I awoke feeling like I hadn’t slept. Four hours had passed in the time it takes to close my eyes and now I was being told that I need to get ready to go. I managed to get up, get showered, get dressed and walk into the next room. When I got there I dropped to the floor and had an extra five minutes.
Eventually we were all up and out of the house, taking the subway to where we would take the bus to the biggest, and possibly best, theme park in Korea.
After some trouble finding the bus stop we eventually found the right place. The bus was packed and there was no way we were getting seats. We looked at each other, Josh and I sharing a look at clearly said ‘We are on this bus for the next two hours, kill me now’. The groups around us chatted and laughed, they had clearly gotten some sleep over the past four days.
Just forty minutes later we pulled into the car park and got off the bus. We looked at Susie, confused. ‘Why did a two hour journey just take forty minutes?’. She looked at us, ‘It’s two hours from the house’, she said casually, ‘not two hours on the bus’. We shook our heads and headed to the shuttle bus that would take us to the entrance gate.
We arrived at the gates around 9.40 and bought our tickets, happy with the 25% discount we got for being foreign, even if I though it was a little weird. Susie wasn’t worried, she got double the amount of discount for having the right credit card. We had a twenty minute wait until the park opened and by this point our tiredness was turning to excitement, we grabbed a cold drink and a map each and worked out our plan of attack. We decided to start by getting to the biggest ride, the T-Express (a huge, all wood roller coaster), before the line got too big and then work a zig-zag pattern to cover the park. The gates opened and we moved in.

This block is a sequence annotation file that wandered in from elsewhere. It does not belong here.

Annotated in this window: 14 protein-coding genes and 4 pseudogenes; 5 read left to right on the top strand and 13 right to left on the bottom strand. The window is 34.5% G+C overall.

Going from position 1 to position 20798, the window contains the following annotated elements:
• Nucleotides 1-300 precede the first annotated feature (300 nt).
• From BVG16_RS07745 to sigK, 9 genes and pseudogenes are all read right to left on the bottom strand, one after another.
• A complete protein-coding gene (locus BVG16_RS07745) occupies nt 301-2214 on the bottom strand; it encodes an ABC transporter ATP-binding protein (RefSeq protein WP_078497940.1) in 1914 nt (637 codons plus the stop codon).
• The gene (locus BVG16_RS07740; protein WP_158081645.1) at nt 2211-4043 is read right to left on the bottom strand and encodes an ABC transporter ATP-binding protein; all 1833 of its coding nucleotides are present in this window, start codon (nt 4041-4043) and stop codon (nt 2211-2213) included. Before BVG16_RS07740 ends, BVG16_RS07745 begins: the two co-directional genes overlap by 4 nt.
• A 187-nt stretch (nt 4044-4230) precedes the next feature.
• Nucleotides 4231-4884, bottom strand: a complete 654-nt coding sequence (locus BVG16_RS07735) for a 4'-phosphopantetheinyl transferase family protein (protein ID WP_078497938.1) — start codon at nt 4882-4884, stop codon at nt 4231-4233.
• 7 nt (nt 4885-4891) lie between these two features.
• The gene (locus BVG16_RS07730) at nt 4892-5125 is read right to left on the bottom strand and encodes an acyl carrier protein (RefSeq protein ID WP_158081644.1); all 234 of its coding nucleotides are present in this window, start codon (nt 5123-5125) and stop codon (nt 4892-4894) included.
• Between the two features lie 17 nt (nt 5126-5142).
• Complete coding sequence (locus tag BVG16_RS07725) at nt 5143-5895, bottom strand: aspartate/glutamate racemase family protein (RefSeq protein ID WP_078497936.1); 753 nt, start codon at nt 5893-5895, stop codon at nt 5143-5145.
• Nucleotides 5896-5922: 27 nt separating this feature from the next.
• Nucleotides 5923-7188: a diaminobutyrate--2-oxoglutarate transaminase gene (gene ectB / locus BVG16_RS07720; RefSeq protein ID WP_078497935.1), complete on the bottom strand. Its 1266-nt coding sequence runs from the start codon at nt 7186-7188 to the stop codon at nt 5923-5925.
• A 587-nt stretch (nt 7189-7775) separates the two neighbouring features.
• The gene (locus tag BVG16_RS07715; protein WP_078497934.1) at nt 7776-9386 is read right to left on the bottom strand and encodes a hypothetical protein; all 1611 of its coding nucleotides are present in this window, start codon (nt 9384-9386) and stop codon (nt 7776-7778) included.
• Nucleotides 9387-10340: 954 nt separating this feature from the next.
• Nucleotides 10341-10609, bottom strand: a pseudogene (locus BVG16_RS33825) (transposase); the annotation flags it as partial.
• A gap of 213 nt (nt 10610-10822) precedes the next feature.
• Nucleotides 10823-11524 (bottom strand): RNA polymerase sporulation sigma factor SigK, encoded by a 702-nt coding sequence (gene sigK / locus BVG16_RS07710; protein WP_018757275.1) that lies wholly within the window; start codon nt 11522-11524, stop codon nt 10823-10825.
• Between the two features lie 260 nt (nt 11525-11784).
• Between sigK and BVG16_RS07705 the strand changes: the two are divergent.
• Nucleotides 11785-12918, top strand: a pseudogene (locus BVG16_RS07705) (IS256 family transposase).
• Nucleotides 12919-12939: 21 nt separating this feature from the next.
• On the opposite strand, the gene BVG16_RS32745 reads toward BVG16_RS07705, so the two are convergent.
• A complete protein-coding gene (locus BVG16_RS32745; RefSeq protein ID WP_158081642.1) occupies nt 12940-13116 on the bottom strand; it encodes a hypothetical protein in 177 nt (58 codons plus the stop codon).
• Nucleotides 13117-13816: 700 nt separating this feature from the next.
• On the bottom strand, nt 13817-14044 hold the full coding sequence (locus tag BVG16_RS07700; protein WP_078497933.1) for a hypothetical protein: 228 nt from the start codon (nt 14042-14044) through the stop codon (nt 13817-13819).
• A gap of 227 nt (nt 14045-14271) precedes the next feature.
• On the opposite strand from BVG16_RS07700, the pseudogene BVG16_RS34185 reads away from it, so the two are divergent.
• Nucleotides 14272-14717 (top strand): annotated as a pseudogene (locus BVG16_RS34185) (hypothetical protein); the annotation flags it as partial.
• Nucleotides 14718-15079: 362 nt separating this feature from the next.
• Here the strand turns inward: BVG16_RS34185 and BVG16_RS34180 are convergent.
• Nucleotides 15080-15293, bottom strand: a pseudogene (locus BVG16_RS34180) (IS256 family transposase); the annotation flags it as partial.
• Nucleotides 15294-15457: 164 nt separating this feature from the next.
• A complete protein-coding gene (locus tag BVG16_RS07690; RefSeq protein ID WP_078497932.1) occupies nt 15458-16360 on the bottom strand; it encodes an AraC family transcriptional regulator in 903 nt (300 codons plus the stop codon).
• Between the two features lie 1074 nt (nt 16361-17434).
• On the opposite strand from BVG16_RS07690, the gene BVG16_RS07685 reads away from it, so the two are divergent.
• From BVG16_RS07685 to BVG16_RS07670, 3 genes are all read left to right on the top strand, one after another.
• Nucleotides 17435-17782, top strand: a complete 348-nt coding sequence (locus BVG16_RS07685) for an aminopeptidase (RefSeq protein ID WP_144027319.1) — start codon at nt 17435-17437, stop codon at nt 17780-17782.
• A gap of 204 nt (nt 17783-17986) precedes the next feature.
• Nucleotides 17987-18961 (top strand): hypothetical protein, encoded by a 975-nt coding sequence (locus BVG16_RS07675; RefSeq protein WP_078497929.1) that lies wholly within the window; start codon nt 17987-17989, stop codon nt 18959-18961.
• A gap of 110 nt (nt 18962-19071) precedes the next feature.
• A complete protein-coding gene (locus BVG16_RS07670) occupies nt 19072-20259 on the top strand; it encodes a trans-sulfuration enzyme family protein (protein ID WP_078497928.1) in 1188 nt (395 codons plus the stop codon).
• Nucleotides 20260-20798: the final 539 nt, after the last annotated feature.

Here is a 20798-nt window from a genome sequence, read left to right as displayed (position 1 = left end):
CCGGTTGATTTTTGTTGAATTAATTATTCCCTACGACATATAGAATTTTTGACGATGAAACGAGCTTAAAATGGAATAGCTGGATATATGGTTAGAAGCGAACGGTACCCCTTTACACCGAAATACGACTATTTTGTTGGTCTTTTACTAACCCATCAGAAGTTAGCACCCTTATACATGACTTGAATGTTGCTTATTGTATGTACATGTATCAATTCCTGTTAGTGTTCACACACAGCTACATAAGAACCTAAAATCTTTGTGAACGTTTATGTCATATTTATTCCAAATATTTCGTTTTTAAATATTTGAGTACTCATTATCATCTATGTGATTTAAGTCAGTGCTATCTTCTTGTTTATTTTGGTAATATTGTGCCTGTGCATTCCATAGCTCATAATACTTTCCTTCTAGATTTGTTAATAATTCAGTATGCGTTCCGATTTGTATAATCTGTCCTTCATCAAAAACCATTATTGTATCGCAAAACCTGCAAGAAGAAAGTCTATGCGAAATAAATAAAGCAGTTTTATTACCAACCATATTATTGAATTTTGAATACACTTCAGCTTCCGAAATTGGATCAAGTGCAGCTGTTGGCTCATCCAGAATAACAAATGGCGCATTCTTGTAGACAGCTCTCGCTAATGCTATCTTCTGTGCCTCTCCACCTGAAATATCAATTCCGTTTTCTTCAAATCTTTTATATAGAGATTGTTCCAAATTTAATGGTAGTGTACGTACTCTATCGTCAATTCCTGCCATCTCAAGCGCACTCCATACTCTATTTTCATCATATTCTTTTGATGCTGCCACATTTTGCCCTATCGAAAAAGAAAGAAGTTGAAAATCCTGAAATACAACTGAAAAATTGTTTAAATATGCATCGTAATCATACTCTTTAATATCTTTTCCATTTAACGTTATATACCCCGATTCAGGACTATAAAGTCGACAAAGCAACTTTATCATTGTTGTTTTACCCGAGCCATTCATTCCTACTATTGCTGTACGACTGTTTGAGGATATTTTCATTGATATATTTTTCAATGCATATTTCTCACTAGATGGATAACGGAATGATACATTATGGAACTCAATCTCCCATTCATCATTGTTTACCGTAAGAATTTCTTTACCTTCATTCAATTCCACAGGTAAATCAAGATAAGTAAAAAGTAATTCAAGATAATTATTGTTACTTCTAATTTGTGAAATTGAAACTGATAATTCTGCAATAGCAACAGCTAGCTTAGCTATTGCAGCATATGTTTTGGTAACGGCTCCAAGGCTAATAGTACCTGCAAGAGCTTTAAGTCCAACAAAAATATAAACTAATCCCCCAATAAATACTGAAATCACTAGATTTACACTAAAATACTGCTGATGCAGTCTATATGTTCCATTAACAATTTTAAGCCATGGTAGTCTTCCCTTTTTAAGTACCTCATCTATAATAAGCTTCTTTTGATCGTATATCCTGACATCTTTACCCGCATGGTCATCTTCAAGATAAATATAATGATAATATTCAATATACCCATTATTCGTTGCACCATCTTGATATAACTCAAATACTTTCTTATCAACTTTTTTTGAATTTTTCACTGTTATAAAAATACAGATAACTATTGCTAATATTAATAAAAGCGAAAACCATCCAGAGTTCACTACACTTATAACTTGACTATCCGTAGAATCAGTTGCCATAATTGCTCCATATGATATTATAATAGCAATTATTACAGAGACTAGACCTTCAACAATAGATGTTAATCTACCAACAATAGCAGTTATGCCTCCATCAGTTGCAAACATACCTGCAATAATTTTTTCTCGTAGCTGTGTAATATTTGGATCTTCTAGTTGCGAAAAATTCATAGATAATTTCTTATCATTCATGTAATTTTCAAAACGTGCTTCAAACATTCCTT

I started a quick march through the park. Josh and Susie lagged a little behind, probably laughing at my hop, skip and jump style of power walking. After a few minutes we entered a zone which was completely deserted. On our right was a medium sized roller coaster and in front and to the left were two other rides, a spinning arm that throws you about while twirling three different ways, and a swing ride that holds you face to the floor for a few seconds before flipping you over repeatedly (this one almost had Josh throw up his breakfast fifty feet in the air). Faced by deserted lines for fun looking rides, we changed our attack strategy, opting to ride the smaller rides while those fools who just run for the big rides spend their time in queues.
Turns out we needn’t have worried. Although we didn’t realise it for a few hours, by theme park standards Everland was deserted. We rarely waited for more than ten minutes for most rides. The two longest waits were twenty minutes for the bumper cars and forty for a safari ride. Notice than neither of those were for the T-Express.
Ahh, the T-Express. An awesome ride made all the more awesome by the fact that we didn’t have to wait to ride it. Whilst wandering around an area on the opposite side of the huge park (which seems to have been built on the side of a mountain) we came across a stand giving out tickets for Madagascar Live, which we didnt fancy, and also ‘Q-Pass’ tickets. In the UK these cost money and don’t really save you any time at all, merely allowing you to join a queue marginally shorter than the normal one. We got our tickets for the T-Express and walked away feeling like we had just tricked Everland, beaten it somehow and come out on top. It seemed to good to be true.
We had half an hour to wait and so we decided to be bold and attempt a small can of beer from a food stall. We were all pretty knackered again, the adrenaline from the first few rides had worn off, Josh even fell asleep in the queue for the flume ride. We found some benches, cracked open our cans and took a sip, carefully, in case our brains decided it was a bad idea and made our bodies refuse to accept it. Our bodies clearly didn’t think it was a bad idea and half an hour later, a magical transformation had taken place. Josh was wide awake and ready to go, all signs of tiredness gone. Our lack of energy replaced with buzzing excitement. And that was from just one can! Imagine what six or seven of them could do!